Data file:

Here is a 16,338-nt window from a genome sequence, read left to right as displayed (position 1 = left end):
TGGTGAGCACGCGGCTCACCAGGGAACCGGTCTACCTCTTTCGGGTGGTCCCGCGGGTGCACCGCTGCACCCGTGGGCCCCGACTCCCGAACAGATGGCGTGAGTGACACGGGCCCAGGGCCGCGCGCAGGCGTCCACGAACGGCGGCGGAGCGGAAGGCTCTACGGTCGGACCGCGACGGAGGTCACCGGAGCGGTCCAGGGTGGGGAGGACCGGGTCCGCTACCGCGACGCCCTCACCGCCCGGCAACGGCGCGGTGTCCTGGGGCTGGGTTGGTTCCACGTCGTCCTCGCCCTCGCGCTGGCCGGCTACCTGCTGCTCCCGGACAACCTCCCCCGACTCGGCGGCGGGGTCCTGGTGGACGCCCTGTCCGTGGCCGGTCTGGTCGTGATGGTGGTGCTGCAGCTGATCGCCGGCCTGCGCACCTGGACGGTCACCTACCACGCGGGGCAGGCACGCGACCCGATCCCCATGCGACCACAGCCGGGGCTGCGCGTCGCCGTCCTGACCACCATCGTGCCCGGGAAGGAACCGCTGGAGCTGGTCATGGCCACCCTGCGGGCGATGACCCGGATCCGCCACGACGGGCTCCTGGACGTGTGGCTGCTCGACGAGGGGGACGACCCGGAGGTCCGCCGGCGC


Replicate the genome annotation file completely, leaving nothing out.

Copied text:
Here is a 16,338-nt window from a genome sequence, read left to right as displayed (position 1 = left end):
TGGTGAGCACGCGGCTCACCAGGGAACCGGTCTACCTCTTTCGGGTGGTCCCGCGGGTGCACCGCTGCACCCGTGGGCCCCGACTCCCGAACAGATGGCGTGAGTGACACGGGCCCAGGGCCGCGCGCAGGCGTCCACGAACGGCGGCGGAGCGGAAGGCTCTACGGTCGGACCGCGACGGAGGTCACCGGAGCGGTCCAGGGTGGGGAGGACCGGGTCCGCTACCGCGACGCCCTCACCGCCCGGCAACGGCGCGGTGTCCTGGGGCTGGGTTGGTTCCACGTCGTCCTCGCCCTCGCGCTGGCCGGCTACCTGCTGCTCCCGGACAACCTCCCCCGACTCGGCGGCGGGGTCCTGGTGGACGCCCTGTCCGTGGCCGGTCTGGTCGTGATGGTGGTGCTGCAGCTGATCGCCGGCCTGCGCACCTGGACGGTCACCTACCACGCGGGGCAGGCACGCGACCCGATCCCCATGCGACCACAGCCGGGGCTGCGCGTCGCCGTCCTGACCACCATCGTGCCCGGGAAGGAACCGCTGGAGCTGGTCATGGCCACCCTGCGGGCGATGACCCGGATCCGCCACGACGGGCTCCTGGACGTGTGGCTGCTCGACGAGGGGGACGACCCGGAGGTCCGCCGGCGC